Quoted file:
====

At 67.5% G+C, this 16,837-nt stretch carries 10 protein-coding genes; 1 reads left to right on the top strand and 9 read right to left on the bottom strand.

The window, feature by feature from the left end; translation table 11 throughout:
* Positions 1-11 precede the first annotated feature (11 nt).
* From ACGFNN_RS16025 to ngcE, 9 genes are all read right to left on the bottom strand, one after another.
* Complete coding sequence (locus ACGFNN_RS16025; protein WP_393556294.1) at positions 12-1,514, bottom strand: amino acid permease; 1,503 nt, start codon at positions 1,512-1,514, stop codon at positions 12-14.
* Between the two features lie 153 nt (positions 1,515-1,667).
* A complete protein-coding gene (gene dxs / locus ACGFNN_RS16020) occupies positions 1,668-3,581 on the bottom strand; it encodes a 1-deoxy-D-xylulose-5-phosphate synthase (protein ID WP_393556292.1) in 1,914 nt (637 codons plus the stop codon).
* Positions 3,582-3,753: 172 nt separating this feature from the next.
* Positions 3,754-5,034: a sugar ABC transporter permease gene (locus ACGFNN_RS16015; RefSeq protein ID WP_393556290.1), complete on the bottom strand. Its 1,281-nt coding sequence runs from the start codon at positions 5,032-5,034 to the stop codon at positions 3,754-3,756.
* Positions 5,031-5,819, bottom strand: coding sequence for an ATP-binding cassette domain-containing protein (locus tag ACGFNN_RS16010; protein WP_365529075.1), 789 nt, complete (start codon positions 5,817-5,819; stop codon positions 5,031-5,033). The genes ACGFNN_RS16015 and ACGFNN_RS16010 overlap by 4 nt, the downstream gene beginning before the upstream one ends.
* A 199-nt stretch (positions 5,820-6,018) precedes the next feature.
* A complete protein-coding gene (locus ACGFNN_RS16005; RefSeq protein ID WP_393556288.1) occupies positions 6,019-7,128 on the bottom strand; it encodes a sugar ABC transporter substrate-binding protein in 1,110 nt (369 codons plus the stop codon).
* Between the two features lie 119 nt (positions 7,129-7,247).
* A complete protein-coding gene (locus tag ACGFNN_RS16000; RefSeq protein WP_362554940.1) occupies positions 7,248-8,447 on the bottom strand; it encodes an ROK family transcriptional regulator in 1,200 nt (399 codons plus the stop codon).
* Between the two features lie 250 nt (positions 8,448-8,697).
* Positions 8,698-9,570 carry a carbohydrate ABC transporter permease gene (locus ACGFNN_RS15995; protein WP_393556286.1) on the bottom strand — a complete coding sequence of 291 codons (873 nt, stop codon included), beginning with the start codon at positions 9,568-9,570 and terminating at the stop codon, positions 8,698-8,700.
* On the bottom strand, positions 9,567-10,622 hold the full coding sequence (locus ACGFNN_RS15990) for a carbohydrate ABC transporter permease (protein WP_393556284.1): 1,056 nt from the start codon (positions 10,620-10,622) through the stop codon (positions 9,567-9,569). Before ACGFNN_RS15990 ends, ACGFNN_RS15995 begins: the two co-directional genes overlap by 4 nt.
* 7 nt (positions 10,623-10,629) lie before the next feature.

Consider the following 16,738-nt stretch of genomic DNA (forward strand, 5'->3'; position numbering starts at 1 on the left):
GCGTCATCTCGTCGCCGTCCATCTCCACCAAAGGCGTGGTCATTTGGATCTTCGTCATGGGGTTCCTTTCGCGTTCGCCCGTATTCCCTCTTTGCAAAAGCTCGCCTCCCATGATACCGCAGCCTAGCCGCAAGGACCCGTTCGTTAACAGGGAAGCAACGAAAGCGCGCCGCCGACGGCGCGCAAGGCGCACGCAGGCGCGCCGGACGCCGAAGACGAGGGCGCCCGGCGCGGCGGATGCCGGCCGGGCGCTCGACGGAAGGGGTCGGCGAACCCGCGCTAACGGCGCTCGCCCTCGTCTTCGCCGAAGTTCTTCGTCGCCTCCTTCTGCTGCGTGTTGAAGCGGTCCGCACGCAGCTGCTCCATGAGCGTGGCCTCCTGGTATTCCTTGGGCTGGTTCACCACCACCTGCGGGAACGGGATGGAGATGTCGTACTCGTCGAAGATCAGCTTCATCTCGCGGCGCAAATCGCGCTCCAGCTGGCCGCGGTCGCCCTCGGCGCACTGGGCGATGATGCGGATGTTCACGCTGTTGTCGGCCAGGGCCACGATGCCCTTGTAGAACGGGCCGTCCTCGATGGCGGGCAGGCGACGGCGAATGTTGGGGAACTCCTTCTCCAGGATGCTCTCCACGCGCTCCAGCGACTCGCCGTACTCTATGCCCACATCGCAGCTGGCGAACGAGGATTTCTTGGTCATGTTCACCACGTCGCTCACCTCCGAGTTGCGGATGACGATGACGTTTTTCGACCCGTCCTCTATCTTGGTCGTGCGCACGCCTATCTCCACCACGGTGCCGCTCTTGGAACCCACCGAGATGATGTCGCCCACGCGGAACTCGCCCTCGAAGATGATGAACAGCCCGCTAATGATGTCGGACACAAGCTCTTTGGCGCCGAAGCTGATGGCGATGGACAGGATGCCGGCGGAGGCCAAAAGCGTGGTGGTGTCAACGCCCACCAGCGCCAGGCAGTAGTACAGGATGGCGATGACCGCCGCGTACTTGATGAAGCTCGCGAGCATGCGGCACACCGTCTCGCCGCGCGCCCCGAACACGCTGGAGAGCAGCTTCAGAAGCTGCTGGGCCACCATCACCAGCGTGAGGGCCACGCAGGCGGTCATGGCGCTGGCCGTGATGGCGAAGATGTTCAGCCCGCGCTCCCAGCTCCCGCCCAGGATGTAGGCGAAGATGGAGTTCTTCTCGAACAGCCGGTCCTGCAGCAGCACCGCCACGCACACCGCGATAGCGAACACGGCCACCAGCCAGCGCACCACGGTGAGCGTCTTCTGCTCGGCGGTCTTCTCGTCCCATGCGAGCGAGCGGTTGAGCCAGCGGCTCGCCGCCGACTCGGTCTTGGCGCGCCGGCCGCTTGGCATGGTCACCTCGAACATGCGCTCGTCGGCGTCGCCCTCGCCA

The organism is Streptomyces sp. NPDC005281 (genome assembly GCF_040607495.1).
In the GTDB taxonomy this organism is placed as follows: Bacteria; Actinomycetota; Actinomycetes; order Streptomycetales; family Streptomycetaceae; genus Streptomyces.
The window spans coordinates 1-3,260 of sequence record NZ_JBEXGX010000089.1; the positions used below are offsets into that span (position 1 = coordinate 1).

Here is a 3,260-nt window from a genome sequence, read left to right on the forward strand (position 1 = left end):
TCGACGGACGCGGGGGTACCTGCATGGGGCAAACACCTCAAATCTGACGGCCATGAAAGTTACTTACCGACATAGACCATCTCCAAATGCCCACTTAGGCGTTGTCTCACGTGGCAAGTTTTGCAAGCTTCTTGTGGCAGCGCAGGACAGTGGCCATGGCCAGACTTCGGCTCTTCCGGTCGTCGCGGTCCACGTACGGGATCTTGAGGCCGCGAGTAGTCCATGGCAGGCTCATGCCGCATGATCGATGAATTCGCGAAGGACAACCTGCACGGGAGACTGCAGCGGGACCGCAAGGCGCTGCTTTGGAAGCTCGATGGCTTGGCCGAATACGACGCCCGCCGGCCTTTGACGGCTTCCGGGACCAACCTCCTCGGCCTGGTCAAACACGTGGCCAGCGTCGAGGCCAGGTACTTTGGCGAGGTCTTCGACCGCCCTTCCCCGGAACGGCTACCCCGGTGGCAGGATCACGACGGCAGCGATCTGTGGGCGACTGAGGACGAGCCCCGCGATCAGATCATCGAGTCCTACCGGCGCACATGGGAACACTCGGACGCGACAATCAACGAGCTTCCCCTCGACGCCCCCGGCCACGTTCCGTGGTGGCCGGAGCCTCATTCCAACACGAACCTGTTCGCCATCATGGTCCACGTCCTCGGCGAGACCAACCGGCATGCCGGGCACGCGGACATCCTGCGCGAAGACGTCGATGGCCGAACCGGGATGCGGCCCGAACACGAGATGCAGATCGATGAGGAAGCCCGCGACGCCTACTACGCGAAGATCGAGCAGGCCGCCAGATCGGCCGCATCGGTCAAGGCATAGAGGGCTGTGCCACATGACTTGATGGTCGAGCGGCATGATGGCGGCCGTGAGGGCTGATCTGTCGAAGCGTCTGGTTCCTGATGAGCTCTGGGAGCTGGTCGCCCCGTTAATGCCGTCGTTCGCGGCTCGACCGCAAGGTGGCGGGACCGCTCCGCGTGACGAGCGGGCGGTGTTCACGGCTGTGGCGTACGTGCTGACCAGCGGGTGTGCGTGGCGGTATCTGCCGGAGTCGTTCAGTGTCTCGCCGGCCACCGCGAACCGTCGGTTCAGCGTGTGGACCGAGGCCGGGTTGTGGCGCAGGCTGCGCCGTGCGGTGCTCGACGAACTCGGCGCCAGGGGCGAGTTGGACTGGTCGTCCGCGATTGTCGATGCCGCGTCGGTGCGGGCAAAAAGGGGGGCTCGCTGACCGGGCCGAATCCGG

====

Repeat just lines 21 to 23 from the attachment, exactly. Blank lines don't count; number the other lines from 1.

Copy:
The organism is Streptomyces sp. NPDC005281 (genome assembly GCF_040607495.1).
In the GTDB taxonomy this organism is placed as follows: Bacteria; Actinomycetota; Actinomycetes; order Streptomycetales; family Streptomycetaceae; genus Streptomyces.
The window spans coordinates 1-3,260 of sequence record NZ_JBEXGX010000089.1; the positions used below are offsets into that span (position 1 = coordinate 1).